The Employment Relations Authority has upheld a personal grievance claim for unjustified disadvantage and unjustified dismissal, but because of the employee’s conduct has reduced the remedies awarded by 50%.

The unjustified disadvantage came about because the employer suspended the employee without an opportunity for the employee to comment on the suspension.  Following the meeting at which the suspension occurred the employer denied having suspended the employee, but notes made by another manager at the meeting recorded “employee suspended on pay”.  The ERA accepted that the employee had been suspended and disadvantaged by the lack of any process.

In relation to the dismissal the employee was on a guaranteed 80 hours per fortnight and her employment agreement provided a consultation process to discuss a reduction in hours if the employer’s circumstances changed.  Those circumstances had changed due to a reduction of the number of clients for the employee to work with so the employer could have invoked this clause, consulted with the employee and then reduced the hours guaranteed.  Rather than doing that the employer said it was considering redundancy to disestablish the employee’s position unless she agreed to less hours.  That was not justified as the position was still required, just with less hours.  The dismissal of the employee for redundancy was therefore unjustified.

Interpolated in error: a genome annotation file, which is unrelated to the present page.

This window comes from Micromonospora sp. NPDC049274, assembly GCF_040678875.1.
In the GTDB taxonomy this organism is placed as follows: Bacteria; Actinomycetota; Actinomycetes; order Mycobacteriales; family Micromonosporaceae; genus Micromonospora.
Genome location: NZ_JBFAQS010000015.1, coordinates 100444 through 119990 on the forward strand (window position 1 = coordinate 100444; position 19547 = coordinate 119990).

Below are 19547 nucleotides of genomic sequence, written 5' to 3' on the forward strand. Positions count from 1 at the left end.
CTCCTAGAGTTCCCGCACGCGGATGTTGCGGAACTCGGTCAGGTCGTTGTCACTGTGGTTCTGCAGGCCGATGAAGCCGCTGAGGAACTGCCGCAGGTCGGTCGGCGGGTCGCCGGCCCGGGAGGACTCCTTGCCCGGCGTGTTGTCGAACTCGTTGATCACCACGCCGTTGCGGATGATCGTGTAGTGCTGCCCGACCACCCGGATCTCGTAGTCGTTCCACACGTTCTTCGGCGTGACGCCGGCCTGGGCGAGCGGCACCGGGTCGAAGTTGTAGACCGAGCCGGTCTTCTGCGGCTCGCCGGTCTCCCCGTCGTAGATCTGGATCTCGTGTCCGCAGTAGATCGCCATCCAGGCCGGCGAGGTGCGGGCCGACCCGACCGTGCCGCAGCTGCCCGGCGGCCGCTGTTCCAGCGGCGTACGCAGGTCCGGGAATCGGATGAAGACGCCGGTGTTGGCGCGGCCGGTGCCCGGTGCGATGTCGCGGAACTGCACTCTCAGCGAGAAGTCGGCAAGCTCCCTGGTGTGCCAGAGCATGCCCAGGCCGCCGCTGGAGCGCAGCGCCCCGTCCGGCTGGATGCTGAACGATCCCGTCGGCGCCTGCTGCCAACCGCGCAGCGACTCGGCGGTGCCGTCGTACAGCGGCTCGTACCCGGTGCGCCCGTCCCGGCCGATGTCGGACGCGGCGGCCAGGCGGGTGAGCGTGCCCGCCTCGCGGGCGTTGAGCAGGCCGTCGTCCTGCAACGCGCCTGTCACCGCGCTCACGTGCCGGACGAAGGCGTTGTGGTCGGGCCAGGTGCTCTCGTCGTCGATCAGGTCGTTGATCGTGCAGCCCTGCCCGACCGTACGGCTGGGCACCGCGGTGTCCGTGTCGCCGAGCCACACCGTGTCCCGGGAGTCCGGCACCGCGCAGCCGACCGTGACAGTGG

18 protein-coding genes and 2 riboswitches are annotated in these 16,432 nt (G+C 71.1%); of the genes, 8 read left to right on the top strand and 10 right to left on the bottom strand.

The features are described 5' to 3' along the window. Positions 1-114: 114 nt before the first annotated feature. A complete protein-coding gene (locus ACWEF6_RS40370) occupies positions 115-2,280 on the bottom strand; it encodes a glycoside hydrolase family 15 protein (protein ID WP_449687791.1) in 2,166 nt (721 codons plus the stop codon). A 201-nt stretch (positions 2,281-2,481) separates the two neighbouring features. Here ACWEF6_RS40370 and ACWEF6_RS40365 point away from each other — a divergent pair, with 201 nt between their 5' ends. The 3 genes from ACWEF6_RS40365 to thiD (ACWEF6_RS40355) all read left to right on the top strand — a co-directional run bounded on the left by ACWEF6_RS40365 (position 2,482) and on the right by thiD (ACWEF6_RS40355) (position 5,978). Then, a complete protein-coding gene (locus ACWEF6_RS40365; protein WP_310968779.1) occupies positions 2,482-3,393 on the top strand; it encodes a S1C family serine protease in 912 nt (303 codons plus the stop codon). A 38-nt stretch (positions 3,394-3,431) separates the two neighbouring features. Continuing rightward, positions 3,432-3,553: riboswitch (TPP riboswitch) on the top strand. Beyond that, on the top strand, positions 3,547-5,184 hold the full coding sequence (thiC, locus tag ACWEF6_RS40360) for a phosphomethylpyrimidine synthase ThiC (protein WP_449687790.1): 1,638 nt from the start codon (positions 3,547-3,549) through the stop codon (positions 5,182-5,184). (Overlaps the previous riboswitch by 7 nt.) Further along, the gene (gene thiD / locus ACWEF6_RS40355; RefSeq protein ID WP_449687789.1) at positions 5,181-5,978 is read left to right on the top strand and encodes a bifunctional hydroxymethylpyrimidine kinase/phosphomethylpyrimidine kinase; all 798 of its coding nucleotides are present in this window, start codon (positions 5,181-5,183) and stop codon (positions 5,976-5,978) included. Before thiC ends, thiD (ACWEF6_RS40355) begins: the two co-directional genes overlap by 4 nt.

The ERA would have awarded three months wages and $20,000 compensation for hurt and humiliation, but for three aspects of the employee’s behaviour.  The employee had refused extra hours offered outside of her normal hours of work, she had told a client of her suspension in breach of her code of conduct and had arranged for a family member to contact a client in breach of an instruction not to contact that client.  Those three actions justified a 50% reduction in her remedies.

It is important for employer’s to read and understand their employment agreements and to adhere to them when discussing matters with employees.  Likewise employees should abide by their agreements and should not act in breach of their code of conduct or any instructions given by the employer.

Alan Knowsley
Employment Lawyer